Friday, September 26, 2014

Twelve Alternatives to Murder, She Wrote

Murder, She Scrawled 

Murder, She Sighed 

Murder, She Slurred 

Murder, She Weaved 

Murder, She Painted 

Murder, She Guessed 

Murder, She Ignored 

Murder, She Fantasized 

Murder, She Requested 

Murder, She Committed 

Murder, She Gloated 

Murder, She Blamed on Someone Else in Cabot Cove, and Holy Shit, Have You Ever Thought Maybe Jessica Fletcher Is a Serial Killer and She’s Pinning All These Murders on Innocent Townspeople?

Fletcher-faces via here, here and here.


  1. Anonymous11:06 AM

    We can't say that now a days, the safety of the people because a lot of crimes happening in different place. Killing people is against the law of God and people. I want to share this to guys an Mobile App that can help from any crime. Just pressing the Panic Button the agent will escalate you directly to 911. For more information about the Application you can visit there website.!/page_home

    1. You are not a strong reader, I take it.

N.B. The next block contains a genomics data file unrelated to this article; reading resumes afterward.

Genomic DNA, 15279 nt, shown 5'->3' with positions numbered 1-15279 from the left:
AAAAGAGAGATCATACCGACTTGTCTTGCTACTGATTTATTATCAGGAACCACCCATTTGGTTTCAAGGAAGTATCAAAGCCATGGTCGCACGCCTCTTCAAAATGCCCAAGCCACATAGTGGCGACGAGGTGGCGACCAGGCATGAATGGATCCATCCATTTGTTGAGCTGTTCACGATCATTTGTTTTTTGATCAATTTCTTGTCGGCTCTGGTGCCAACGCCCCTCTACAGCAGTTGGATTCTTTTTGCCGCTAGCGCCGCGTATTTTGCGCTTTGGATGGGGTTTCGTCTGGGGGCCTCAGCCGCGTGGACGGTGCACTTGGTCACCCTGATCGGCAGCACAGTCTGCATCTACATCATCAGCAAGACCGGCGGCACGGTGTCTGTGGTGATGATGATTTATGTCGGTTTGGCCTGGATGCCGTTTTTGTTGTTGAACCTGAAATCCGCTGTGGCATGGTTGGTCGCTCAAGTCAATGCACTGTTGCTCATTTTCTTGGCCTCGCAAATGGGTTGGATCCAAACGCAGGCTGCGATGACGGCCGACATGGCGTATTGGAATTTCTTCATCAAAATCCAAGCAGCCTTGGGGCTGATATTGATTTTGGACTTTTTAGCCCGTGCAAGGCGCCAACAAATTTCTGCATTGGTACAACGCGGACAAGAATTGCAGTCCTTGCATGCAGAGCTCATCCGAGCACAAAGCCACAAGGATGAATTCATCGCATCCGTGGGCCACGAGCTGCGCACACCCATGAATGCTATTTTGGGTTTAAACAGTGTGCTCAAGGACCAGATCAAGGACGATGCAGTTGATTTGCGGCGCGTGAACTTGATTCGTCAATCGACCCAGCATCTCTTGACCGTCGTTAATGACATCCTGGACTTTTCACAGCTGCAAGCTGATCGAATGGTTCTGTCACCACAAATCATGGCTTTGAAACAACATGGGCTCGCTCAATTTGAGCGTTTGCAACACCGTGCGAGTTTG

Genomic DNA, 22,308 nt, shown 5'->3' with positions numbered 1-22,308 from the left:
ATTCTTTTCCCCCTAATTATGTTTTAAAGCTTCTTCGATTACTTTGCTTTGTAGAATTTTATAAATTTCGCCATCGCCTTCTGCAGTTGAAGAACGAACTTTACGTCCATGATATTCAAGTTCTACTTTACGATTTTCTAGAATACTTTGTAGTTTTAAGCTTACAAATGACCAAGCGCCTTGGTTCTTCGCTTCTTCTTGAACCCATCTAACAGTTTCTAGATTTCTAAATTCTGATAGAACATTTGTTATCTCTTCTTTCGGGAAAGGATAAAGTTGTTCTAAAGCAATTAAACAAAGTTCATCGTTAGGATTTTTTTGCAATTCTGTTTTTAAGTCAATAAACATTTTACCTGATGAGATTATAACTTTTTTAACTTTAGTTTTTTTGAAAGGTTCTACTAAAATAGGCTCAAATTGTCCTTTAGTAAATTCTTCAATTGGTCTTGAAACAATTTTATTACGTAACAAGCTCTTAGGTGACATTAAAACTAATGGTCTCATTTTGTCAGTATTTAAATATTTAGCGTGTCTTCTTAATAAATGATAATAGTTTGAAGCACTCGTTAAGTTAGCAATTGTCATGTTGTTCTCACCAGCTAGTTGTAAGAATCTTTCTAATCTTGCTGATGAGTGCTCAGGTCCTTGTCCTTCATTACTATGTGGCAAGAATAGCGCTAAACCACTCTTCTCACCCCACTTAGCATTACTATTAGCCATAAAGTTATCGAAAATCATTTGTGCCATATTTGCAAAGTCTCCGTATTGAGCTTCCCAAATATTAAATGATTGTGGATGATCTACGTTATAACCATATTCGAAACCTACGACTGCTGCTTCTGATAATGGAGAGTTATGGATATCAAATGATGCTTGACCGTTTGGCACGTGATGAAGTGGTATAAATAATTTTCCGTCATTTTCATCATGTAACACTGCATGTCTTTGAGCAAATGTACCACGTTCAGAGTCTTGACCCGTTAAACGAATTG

2. Jessica Fletcher is undoubtedly a serial killer. Similarly (as I've mentioned over on my own blog), Hercule Poirot is the greatest villain of Agatha Christie's world (and hence ours, what with the way that fiction interpenetrates). Poirot is inseparable from murder, just as the goddess of the hunt, Diana, is one with the stag. A murder need not have already occurred — Poirot is there, his very presence guaranteeing death. His investigations have nothing to do with serving justice. Let's take an example at random: Death on the Nile. One single, purposeful murder unnecessarily multiplies into five deaths, wholly due to Poirot's egomaniacal investigation. It's inconceivable that five deaths with Poirot's bloody "case closed" stamp are preferable to an unsolved mystery with a single victim. When Poirot finally gathers his (surviving) suspects to endure an interminable blathering of self-congratulation, he never addresses the elephant in the room — the fact that the world would be an infinitely safer place if he were to leave well enough alone. P.S. Poirot is obsessed with motives, as if anyone with a motive possesses, by definition, a criminal mind and the capacity for murder. His presumption that everyone on earth is capable of cold-blooded killing says far more about Poirot's own rotten soul than it does about the rest of humanity.